Interviewing Frank Zappa in Fall River for Fusion magazine, 1967

Interviewing Frank Zappa in Fall River for Fusion magazine, 1967

From 1967 to 1970, I co-edited the Boston-based rock magazine Fusion and my very first interview – ever – was with Frank Zappa and The Mothers of Invention in 1967, at the Brown Theater in Fall River, Massachusetts. I was 22 and very, very nervous, intimidated by the whole experience. A three-foot shelf circled the perimeter of the backstage room and, as I wrote in my Fusion article, it was lined with “wall-to-wall Mothers.”

The interview got off on a tenuous note. I had a primordial grasp of the individual components of Zappa’s compositions (I came from a very musical family and knew basic theory), but the amazing complexity of the music with its brilliant segues was quite cutting edge for its time. That, combined with my journalistic inexperience, youthful awe at his genius and knowledge that every word was being monitored by all those lounging Mothers, was downright scary for a 22-year old. Add to all this Zappa’s general disdain for the youth culture of the time – not to mention the fact that he didn’t suffer fools gladly – and you had a recipe for quite a few awkward moments and embarrassing silences.

During one such dead-air space, Zappa said, “Now, what were we talking about?  Motorhead’s toothbrush I believe,” to which Motorhead replied, with a toothbrush in hand, “Yes, it’s of high-quality plastic and of a medium gauge.” I swear, I felt like climbing under the chair. In total desperation, I went for the only weapon left in my arsenal: the truth! I admitted that this was my first-ever interview, that I also was a musician, that I appreciated how Zappa tried to merge various musical forms, that I was eager to know about his background and influences and that I was completely tongue tied.

At that point, he did a complete about face and spoke graciously of his influences: Johnny “Guitar” Watson, Sonny Stitt, Richard Strauss, ‘50s-era doo wop, Coltrane and Cecil Taylor, among others. He showed me the Mothers’ upcoming itinerary, pointing out that they were going to England to play at the Isle of Wight Festival and that Donovan was also appearing. I’m grateful that instead of saying something like, “Oh, wow, Donovan, you must be looking forward to that!” – like the folkie I was at the time – I said, “Oh, so what do you think of Donovan?” Zappa replied in a breathy whisper: “Donovan?  Why, I think he’s wonderful.” I dodged a Zappa bullet on that one.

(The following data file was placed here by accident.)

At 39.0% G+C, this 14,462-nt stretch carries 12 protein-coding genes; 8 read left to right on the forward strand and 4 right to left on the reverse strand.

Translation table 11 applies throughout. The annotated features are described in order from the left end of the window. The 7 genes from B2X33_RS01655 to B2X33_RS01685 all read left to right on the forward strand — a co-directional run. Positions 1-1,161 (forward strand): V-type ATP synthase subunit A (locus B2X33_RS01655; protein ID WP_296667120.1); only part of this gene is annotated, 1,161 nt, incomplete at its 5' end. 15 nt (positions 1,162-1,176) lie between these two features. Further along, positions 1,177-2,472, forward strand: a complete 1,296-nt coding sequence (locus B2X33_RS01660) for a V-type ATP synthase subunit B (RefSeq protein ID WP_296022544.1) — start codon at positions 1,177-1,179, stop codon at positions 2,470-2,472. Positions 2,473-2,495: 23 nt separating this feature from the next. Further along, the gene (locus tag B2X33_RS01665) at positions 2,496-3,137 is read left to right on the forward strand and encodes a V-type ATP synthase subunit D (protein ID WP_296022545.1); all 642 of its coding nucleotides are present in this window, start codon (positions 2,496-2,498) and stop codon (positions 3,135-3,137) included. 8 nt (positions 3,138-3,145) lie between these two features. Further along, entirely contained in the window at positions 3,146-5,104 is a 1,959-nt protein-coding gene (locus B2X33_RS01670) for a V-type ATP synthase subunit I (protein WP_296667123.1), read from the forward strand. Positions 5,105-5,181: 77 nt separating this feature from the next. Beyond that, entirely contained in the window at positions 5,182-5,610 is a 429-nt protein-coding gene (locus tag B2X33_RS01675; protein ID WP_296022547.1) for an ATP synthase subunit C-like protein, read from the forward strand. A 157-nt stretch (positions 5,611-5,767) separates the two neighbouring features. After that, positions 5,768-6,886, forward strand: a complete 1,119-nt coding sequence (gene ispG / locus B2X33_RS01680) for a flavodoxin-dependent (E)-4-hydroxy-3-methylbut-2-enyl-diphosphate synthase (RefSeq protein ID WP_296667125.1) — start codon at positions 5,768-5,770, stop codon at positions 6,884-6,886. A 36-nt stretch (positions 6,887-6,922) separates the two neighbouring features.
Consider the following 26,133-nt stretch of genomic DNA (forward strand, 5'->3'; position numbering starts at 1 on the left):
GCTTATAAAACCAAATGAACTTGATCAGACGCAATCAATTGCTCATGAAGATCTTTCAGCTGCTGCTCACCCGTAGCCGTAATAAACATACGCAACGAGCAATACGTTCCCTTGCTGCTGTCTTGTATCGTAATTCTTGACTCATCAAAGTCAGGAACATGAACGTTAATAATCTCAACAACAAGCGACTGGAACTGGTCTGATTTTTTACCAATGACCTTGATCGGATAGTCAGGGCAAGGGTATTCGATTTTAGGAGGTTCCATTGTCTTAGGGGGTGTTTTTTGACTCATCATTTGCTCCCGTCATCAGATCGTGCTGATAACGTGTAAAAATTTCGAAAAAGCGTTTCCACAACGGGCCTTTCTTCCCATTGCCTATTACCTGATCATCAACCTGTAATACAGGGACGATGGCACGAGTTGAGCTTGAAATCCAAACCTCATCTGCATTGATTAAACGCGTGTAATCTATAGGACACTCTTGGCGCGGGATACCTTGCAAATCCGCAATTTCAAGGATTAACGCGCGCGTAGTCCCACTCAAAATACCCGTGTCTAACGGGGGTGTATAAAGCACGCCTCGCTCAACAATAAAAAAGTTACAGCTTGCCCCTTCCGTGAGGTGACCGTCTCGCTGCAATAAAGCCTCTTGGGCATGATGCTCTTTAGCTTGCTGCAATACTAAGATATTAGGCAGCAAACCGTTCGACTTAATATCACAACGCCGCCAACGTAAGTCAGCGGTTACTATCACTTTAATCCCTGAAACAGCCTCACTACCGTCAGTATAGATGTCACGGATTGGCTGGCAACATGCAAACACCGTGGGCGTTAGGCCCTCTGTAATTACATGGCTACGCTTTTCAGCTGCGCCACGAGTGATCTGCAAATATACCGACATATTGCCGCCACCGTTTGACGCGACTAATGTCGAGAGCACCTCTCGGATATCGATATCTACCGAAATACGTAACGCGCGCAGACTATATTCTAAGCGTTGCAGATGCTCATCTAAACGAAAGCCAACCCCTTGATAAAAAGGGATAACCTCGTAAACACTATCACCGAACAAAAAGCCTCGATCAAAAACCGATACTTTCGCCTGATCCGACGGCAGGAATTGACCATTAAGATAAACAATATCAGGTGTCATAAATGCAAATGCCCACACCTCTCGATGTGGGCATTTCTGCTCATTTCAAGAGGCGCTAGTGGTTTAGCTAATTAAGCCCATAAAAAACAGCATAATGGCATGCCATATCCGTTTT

He also told me that he considered each musician in the Mothers to be a world-class player – and they certainly were – and that there was a lengthy audition process regardless of their skill level and/or resume. They had to fit into the group, he said. He also explained that they rehearsed upwards of 12 hours a day when not on tour, which explains why they were one of the tightest bands ever. Interestingly, Zappa had a zero-tolerance policy on any and all drugs for band members, unless they were prescribed; cigarettes were excluded from the policy, probably since he himself smoked. I learned that at the time of the Mothers, the freak costumes and affectations were strictly a business decision because Zappa knew that image alone could sell a lot of records and tickets. It was his enterprise in every sense, from the songs to the look, from start to finish.

I saw Zappa live nine times before he died in 1993, in most of his multiple musical incarnations including with Flo and Eddie, big bands and symphonic ensembles and he always recognized me, making himself as accessible as possible. Though he was often labeled a cynic, I’d say he was a patriotic skeptic. He genuinely believed in and supported people’s right to vote, set up voter-registration booths at a number of his concerts and famously testified before the US Congress in support of voter rights, free speech and stricter copyright enforcement.

Oh, and he was one of the world’s master guitarists, of course. RIP Frank Zappa.

(by Ted Scourtis)

Ted Scourtis was co-editor of Fusion magazine and a frequent witness to Boston rock history. A musician who also worked at E.U. Wurlitzer, he passed away in March 2013 at age 68.

Published On: March 18, 2024